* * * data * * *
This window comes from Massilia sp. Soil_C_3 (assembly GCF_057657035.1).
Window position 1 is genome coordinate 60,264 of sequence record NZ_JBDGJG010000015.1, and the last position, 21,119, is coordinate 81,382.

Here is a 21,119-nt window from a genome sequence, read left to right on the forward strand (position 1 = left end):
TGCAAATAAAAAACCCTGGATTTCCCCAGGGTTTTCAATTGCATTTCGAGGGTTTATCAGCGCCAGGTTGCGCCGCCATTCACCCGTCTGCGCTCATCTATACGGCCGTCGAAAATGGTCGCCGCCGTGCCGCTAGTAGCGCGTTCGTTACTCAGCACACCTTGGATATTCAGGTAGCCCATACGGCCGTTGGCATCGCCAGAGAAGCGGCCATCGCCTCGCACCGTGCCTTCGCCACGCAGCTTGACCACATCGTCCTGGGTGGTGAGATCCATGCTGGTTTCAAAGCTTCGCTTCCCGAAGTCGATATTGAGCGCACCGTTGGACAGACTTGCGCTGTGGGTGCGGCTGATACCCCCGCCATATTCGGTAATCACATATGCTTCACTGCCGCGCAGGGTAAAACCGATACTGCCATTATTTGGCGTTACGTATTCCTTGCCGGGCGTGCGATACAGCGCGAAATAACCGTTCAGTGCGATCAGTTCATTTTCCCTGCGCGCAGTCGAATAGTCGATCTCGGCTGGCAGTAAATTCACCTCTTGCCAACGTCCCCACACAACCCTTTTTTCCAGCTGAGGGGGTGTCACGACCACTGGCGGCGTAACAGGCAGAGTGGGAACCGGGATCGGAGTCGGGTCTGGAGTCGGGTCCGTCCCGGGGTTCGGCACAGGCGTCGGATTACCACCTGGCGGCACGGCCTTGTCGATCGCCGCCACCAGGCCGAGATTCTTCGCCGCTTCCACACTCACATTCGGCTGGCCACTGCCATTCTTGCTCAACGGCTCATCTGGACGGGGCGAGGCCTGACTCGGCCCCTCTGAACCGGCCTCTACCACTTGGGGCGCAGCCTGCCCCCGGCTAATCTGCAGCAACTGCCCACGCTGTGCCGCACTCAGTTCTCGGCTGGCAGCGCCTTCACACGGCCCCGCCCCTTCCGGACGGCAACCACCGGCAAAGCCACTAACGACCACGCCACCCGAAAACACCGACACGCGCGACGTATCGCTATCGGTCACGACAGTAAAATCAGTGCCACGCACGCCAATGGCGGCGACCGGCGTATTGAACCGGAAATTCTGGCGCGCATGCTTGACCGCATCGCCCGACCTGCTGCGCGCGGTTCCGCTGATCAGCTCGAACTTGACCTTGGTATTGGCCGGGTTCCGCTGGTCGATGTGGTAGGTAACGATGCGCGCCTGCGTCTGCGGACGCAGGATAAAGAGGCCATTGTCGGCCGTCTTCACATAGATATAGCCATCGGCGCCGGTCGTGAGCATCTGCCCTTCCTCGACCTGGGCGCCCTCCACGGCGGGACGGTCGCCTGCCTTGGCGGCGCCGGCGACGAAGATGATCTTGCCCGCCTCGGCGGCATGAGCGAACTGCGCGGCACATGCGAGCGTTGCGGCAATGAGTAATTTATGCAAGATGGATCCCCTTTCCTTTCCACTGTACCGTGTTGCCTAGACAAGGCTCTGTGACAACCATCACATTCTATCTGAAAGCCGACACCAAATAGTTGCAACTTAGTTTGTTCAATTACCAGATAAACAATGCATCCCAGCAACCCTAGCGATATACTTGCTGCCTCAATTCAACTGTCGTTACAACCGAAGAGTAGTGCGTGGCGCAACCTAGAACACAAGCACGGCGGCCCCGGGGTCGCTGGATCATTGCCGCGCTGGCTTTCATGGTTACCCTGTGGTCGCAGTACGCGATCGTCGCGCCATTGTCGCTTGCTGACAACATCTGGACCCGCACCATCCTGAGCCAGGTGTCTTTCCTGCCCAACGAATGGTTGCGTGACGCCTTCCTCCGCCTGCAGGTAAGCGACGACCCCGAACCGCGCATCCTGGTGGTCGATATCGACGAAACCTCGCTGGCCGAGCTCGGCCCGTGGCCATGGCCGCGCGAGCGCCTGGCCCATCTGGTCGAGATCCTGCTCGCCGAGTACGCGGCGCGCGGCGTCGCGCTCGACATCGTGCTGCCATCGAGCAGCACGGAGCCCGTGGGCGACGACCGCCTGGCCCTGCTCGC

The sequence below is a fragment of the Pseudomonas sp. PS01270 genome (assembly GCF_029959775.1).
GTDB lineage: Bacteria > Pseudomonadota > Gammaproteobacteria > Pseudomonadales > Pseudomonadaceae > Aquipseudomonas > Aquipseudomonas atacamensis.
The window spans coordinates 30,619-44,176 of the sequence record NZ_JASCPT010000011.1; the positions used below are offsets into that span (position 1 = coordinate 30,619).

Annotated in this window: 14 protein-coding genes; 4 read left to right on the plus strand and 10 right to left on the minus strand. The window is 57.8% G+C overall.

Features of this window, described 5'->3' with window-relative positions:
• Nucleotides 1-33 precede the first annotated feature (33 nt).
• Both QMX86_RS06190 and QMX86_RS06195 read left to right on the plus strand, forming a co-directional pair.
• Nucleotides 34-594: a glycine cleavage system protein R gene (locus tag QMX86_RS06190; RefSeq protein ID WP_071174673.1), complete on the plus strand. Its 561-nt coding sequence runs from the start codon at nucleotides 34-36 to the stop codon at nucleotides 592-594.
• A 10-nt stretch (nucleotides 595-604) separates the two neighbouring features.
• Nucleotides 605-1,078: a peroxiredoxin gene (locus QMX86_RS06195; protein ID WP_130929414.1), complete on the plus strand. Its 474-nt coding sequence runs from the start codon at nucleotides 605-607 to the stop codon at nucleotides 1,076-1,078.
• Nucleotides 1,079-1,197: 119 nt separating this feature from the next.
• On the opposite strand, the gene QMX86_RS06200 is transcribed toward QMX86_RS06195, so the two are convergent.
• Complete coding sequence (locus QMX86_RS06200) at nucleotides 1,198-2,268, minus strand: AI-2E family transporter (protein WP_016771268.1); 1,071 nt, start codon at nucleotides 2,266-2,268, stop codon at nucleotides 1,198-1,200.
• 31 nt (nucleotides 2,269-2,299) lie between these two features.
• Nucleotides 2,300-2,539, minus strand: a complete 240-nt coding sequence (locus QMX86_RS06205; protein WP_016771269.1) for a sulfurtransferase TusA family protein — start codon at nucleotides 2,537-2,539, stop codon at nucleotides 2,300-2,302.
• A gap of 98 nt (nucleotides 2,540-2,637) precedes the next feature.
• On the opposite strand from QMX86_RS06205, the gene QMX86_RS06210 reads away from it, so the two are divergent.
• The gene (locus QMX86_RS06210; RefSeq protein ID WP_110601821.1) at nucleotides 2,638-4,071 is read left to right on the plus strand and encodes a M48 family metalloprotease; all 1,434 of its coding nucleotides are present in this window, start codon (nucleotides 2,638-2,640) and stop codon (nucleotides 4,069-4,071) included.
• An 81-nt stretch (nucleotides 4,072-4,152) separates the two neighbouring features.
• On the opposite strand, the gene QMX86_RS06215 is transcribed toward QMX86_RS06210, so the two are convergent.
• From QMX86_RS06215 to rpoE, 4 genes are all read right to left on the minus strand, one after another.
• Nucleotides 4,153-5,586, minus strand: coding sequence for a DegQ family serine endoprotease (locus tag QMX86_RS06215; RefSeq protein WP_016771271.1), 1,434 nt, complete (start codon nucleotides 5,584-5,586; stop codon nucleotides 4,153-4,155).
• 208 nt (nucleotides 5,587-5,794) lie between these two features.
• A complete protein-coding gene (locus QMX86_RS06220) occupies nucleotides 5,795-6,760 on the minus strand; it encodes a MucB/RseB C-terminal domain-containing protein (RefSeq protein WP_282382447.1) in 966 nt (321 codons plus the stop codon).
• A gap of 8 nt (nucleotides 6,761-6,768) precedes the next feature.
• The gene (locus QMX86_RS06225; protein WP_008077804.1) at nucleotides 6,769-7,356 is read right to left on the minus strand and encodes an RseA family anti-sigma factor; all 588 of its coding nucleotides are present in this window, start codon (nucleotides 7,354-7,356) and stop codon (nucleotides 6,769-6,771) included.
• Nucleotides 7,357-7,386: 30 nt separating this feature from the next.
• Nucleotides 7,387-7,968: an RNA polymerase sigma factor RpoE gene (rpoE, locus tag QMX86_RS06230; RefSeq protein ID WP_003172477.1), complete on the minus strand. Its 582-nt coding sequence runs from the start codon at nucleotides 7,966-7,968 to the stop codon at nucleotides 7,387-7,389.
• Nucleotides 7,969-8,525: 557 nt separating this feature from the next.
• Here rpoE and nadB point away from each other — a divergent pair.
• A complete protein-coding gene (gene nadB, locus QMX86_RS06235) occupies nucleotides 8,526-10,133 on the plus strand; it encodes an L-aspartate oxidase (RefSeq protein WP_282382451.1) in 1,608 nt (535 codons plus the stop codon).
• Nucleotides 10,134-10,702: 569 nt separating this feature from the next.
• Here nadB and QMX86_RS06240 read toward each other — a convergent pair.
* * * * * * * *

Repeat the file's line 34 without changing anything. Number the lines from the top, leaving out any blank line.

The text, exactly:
• Here rpoE and nadB point away from each other — a divergent pair.